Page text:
Structure and Interpretation of Computer Programmers

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Sunday, May 9, 2010

On localisation and security

Hot on the heels of Uli’s post on the problems of translation, I present another problem you might encounter while localising your code. This is a genuine bug (now fixed, of course) in code I have worked on in the past, only the data has been changed to protect the innocent.

We had a crash in the following line:

NSString *message = [NSString stringWithFormat:
	NSLocalizedString(@"%@ problems found", @"Discovery message"),
	problem];

Doesn’t appear to be anything wrong with that, does there? Well, as I say, it was a crasher. The app only crashed in one language though…for purposes of this argument, we’ll assume it was English. Let’s have a look at English.lproj/Localizable.strings:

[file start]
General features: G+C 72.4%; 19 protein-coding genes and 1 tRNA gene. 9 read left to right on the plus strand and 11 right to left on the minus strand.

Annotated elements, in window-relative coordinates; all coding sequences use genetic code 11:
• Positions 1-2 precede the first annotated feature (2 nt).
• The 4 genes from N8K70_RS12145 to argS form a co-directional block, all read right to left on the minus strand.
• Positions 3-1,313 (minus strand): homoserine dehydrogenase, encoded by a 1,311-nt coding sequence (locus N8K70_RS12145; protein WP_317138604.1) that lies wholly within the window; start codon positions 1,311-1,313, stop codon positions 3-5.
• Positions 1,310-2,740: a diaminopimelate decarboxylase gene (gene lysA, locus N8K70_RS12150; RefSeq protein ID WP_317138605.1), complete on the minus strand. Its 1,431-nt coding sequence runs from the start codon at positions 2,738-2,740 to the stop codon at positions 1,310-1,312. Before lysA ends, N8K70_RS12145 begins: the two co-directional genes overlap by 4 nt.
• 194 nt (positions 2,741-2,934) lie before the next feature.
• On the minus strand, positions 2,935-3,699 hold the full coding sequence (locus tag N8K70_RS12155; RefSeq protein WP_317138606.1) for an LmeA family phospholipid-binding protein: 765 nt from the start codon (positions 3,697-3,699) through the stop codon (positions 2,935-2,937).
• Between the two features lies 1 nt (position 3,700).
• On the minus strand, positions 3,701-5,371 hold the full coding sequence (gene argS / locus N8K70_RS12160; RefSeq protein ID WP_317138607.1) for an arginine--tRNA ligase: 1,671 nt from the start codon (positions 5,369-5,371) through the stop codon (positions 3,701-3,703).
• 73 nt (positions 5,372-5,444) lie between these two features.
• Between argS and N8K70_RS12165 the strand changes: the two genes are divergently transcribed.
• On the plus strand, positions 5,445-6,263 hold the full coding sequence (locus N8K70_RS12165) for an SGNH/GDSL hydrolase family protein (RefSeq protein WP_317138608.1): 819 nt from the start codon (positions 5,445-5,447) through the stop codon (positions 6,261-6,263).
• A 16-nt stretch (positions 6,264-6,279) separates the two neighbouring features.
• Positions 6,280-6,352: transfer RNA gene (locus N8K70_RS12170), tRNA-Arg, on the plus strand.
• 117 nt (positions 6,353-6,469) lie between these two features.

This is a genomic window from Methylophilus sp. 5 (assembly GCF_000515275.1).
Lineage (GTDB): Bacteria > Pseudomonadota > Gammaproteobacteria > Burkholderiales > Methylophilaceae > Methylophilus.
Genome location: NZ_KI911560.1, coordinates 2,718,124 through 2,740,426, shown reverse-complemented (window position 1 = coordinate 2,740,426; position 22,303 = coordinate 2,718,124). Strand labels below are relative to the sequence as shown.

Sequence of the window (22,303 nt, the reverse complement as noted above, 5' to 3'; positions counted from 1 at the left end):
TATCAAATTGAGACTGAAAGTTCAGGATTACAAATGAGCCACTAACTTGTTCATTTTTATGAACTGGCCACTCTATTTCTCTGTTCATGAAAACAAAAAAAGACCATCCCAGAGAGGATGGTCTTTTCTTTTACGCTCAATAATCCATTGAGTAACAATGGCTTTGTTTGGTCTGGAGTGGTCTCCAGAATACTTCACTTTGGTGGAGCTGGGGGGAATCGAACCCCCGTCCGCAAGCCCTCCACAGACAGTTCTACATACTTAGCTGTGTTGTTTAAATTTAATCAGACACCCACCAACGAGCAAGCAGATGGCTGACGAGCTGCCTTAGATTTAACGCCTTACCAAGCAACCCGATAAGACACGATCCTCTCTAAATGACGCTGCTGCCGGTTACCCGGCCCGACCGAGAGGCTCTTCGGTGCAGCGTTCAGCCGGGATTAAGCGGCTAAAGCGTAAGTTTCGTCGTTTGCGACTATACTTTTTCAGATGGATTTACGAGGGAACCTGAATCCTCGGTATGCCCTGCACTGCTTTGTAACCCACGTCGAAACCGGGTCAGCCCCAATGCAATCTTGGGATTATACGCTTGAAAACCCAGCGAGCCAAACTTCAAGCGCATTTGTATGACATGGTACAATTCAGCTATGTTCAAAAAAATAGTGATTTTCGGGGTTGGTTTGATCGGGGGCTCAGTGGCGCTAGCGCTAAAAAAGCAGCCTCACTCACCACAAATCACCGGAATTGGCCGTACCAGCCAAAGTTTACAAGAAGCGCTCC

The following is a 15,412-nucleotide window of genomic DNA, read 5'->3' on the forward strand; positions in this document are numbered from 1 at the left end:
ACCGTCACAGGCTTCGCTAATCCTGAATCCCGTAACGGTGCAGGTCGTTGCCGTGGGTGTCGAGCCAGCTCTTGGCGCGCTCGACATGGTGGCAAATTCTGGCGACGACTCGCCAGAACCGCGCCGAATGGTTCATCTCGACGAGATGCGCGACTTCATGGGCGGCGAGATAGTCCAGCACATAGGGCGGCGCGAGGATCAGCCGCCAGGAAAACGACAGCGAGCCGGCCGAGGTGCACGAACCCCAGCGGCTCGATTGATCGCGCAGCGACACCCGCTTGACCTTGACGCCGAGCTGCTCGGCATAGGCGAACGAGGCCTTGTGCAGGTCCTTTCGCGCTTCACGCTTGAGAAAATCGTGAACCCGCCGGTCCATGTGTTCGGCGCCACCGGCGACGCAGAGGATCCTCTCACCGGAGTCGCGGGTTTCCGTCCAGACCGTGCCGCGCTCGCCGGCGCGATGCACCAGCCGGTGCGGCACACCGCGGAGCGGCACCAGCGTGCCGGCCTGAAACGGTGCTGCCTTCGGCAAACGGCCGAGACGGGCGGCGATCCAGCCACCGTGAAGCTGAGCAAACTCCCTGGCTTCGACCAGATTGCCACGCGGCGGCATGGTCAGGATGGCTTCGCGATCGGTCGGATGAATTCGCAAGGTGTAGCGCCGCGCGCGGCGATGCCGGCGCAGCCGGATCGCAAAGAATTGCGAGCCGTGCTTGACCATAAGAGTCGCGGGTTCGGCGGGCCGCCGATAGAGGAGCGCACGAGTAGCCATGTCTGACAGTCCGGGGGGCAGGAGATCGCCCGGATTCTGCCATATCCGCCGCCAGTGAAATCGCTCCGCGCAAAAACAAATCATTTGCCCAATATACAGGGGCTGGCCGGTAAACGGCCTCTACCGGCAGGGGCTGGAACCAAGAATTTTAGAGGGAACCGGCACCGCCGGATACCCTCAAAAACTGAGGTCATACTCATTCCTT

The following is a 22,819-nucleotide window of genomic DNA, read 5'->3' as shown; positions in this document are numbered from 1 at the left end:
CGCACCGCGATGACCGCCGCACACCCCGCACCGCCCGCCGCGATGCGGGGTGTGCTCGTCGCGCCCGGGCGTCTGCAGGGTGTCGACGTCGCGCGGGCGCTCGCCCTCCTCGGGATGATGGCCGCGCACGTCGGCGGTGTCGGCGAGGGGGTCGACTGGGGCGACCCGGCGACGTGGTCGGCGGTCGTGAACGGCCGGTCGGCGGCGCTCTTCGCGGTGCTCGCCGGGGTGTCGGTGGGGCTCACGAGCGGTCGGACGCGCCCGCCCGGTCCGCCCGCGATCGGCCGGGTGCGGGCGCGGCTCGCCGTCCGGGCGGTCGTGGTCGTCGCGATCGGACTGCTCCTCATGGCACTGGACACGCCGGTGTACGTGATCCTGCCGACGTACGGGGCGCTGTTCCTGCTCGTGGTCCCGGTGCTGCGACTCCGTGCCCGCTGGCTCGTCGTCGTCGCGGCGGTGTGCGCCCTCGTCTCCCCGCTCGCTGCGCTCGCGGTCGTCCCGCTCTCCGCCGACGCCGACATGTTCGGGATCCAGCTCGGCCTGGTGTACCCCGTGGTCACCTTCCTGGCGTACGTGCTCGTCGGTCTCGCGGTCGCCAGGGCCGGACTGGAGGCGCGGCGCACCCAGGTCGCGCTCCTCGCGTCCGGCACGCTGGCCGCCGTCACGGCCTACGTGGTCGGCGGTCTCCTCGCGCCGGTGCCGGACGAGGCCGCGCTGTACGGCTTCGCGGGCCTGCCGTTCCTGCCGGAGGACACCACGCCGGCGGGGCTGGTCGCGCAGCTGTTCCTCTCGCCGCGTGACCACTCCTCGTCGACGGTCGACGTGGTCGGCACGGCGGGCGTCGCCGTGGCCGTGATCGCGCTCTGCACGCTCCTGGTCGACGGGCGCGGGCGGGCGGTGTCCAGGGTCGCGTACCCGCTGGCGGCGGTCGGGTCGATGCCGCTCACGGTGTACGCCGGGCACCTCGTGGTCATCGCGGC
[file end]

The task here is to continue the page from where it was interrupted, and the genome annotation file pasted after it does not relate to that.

/* Discovery message */
"%@ problems found" = "%@ found in %@";

Erm, that’s not so good. It would appear that at runtime, the variadic method +[NSString stringWithFormat: (NSString *)fmt, ...] is expecting two arguments to follow fmt, but only passed one, so it ends up reading its way off the end of the stack. That’s a classic format string vulnerability, but with a twist: none of our usual tools (by which I mean the various -Wformat flags and the static analyser) can detect this problem, because the format string is not contained in the code.

This problem should act as a reminder to ensure that the permissions on your app’s resources are correct, not just on the binary—an attacker can cause serious fun just by manipulating a text file. It should also suggest that you audit your translators’ work carefully, to ensure that these problems don’t arise in your app even without tampering.

posted by Graham at 00:39  

2 Comments

  1. This is not a classic format string vulnerability. In a classic format string, the attacker controls the format string.

    Comment by Bob — 2010-05-09 @ 15:58

  2. In this case, the code has loaded a file from an unknown filesystem and decided to interpret it as a format string. Any proof that the attacker cannot control that is cautiously awaited :-).

    Comment by Graham — 2010-05-28 @ 17:11

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